Microsoft gives AnswerStation to Windows 95

Got a problem with your Windows 95 desktop? Microsoft will soon have a faster way to help you sort it out.

Got a problem with your Windows 95 desktop? Microsoft will soon have a faster way to help you tidy it up.

When the company rolls out its first revision of Windows 95 later this year, it will include a feature called AnswerStation, an agent that allows Microsoft technical support personnel to dial in to customers' Windows 95 PCs to remotely diagnose problems.

The upgrade will also allow for easier installation of network cards and feature ISDN support. In addition, it will enable image scanning, include a built-in Web browser and boast support for a wider range of hardware, including larger shared disk drives.

AnswerStation is the most intriguing new feature, though observers say it could raise concerns among customers. Some customers complained last year around the time Windows 95 first shipped that Microsoft was peeking at their system setups -- and invading their privacy -- when they registered with the Microsoft Network online service. Microsoft denied any wrongdoing.

"You'd think after that debacle last when people thought Microsoft was accessing their data when they logged into the Microsoft Network for help that they would have learned their lesson," says one user, who requested anonymity.

The Windows 95 revision is in limited technical beta testing and should be on retailers' shelves by year-end.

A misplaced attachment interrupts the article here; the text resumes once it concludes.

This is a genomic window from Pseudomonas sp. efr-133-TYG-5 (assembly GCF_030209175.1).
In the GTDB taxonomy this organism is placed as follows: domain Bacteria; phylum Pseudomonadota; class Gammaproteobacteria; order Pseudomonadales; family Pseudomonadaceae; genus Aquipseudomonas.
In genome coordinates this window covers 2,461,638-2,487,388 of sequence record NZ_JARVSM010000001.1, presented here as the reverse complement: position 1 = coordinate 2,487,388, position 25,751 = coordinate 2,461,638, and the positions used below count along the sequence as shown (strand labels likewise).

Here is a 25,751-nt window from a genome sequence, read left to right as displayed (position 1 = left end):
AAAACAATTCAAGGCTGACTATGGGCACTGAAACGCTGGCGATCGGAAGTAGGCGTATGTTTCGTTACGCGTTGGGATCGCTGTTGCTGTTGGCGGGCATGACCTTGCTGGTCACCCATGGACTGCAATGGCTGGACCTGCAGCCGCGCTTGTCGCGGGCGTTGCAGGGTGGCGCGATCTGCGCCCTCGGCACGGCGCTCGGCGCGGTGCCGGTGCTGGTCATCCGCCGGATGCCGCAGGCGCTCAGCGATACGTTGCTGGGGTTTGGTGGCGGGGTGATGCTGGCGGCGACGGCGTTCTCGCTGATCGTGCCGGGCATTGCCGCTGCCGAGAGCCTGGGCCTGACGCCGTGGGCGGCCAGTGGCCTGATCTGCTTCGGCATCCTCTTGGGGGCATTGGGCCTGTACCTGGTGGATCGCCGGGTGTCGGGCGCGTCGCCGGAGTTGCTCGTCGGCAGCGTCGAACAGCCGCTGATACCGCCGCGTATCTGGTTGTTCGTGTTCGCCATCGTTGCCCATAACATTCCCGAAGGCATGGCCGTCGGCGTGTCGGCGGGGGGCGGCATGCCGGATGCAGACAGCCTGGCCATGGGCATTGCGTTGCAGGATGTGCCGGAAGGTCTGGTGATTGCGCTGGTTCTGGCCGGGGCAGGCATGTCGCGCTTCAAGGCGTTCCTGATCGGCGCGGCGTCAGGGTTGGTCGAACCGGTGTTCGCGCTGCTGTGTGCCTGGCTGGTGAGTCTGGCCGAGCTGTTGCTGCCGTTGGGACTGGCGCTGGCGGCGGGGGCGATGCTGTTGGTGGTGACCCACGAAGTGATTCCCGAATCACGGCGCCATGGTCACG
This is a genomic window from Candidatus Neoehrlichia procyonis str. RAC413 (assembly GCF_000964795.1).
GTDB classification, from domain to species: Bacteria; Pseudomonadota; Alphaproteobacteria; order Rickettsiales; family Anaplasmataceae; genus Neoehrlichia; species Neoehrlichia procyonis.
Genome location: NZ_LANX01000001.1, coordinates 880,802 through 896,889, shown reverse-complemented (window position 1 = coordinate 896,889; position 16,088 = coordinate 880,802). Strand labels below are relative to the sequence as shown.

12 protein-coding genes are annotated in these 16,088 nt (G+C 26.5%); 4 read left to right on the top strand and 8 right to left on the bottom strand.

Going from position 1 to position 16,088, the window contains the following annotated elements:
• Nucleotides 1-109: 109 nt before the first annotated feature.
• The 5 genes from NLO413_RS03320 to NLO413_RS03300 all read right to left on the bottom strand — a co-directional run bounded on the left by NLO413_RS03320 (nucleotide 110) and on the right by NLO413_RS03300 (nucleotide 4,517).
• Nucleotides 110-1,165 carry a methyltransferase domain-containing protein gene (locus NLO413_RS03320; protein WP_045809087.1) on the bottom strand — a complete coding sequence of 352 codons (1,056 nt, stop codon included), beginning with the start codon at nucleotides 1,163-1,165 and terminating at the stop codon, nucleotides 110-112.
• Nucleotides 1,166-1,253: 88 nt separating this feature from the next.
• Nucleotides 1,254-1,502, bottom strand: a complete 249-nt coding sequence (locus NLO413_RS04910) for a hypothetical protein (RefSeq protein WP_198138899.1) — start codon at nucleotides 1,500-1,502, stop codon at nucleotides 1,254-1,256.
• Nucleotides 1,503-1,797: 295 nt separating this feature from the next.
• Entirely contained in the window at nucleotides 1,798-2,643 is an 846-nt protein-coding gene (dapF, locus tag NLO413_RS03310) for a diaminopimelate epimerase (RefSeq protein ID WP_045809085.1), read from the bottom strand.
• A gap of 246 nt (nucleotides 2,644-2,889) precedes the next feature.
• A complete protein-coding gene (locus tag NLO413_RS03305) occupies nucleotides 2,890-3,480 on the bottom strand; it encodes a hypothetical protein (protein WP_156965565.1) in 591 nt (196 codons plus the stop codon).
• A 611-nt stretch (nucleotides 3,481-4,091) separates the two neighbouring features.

But Microsoft first will ship the code -- dubbed the OEM Service Release 2 (OSR2) -- this quarter to its OEM partners so they can test the new features on their own hardware, says Phil Holden, a product manager in Microsoft's business systems division.

The new features will not be available as an add-on pack for existing customers, but Microsoft will provide some of them via the Internet.

Microsoft has said it will ship up to five OSRs before it releases the next major version of Windows, code-named Memphis, in late 1997 or early 1998.

Here are other highlights of OSR2:

* Support for File Allocation Table-32 (FAT32), a file system enhancement that will give Windows 95 users access to large shared disk drives and dual CD-ROMs with upwards of 4Gb of storage.

* Interrupt Requester sharing, which allows multiple PC cards to access a single interrupt at the same time. This is useful for Windows 95 users installing high-speed network adapter cards, video cards, modems and other PC add-ons.

* Support for faster 3.3v PC cards, including network adapters and modems. Both end users and network managers can now power-off these cards when they are not in use.

* A built-in copy of Internet Explorer 3.0, Microsoft's Web browser.

* It will retain the Universal In-Box for electronic messaging, but the name is being changed to the Windows Messaging System.

* OSR2 also includes all the elements of the Windows 95 service pack, which has been available to users via the Internet since December. Among these features is a scanning technology licensed from Wang Laboratories called Windows Imaging, and a redirector that allows access to Novell's Novell Directory Services tree. Other features include a 32-bit Data Link Control protocol stack that enables access to IBM mainframes and improved support for ISDN drivers, which is increasingly important for remote access.

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